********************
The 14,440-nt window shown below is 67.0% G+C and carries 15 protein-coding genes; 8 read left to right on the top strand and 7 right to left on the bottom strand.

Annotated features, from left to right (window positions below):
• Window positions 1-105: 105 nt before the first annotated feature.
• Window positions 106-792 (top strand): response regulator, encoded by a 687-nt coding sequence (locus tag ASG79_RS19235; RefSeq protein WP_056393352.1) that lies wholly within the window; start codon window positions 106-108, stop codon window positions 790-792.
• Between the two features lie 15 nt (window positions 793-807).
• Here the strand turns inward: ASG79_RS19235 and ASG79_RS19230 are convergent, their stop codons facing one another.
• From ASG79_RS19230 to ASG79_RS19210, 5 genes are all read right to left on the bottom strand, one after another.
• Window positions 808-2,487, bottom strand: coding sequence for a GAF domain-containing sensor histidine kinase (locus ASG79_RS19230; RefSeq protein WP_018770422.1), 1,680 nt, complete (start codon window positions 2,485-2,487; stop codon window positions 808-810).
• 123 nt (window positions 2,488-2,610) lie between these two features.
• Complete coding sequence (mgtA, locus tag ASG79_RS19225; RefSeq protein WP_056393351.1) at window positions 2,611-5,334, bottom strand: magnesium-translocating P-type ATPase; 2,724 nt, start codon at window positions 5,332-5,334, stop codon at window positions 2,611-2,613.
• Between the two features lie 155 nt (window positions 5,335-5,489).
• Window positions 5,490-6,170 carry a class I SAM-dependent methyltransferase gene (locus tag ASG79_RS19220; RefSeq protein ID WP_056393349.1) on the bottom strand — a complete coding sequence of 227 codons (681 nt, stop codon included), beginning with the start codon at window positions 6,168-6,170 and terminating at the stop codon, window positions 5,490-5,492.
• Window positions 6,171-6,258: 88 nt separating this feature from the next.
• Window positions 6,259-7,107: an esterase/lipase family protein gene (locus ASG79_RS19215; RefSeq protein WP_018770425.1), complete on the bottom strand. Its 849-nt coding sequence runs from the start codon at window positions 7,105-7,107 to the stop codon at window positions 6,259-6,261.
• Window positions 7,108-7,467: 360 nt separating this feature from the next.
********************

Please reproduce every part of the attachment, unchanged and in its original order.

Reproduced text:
The 14,440-nt window shown below is 67.0% G+C and carries 15 protein-coding genes; 8 read left to right on the top strand and 7 right to left on the bottom strand.

Annotated features, from left to right (window positions below):
• Window positions 1-105: 105 nt before the first annotated feature.
• Window positions 106-792 (top strand): response regulator, encoded by a 687-nt coding sequence (locus tag ASG79_RS19235; RefSeq protein WP_056393352.1) that lies wholly within the window; start codon window positions 106-108, stop codon window positions 790-792.
• Between the two features lie 15 nt (window positions 793-807).
• Here the strand turns inward: ASG79_RS19235 and ASG79_RS19230 are convergent, their stop codons facing one another.
• From ASG79_RS19230 to ASG79_RS19210, 5 genes are all read right to left on the bottom strand, one after another.
• Window positions 808-2,487, bottom strand: coding sequence for a GAF domain-containing sensor histidine kinase (locus ASG79_RS19230; RefSeq protein WP_018770422.1), 1,680 nt, complete (start codon window positions 2,485-2,487; stop codon window positions 808-810).
• 123 nt (window positions 2,488-2,610) lie between these two features.
• Complete coding sequence (mgtA, locus tag ASG79_RS19225; RefSeq protein WP_056393351.1) at window positions 2,611-5,334, bottom strand: magnesium-translocating P-type ATPase; 2,724 nt, start codon at window positions 5,332-5,334, stop codon at window positions 2,611-2,613.
• Between the two features lie 155 nt (window positions 5,335-5,489).
• Window positions 5,490-6,170 carry a class I SAM-dependent methyltransferase gene (locus tag ASG79_RS19220; RefSeq protein ID WP_056393349.1) on the bottom strand — a complete coding sequence of 227 codons (681 nt, stop codon included), beginning with the start codon at window positions 6,168-6,170 and terminating at the stop codon, window positions 5,490-5,492.
• Window positions 6,171-6,258: 88 nt separating this feature from the next.
• Window positions 6,259-7,107: an esterase/lipase family protein gene (locus ASG79_RS19215; RefSeq protein WP_018770425.1), complete on the bottom strand. Its 849-nt coding sequence runs from the start codon at window positions 7,105-7,107 to the stop codon at window positions 6,259-6,261.
• Window positions 7,108-7,467: 360 nt separating this feature from the next.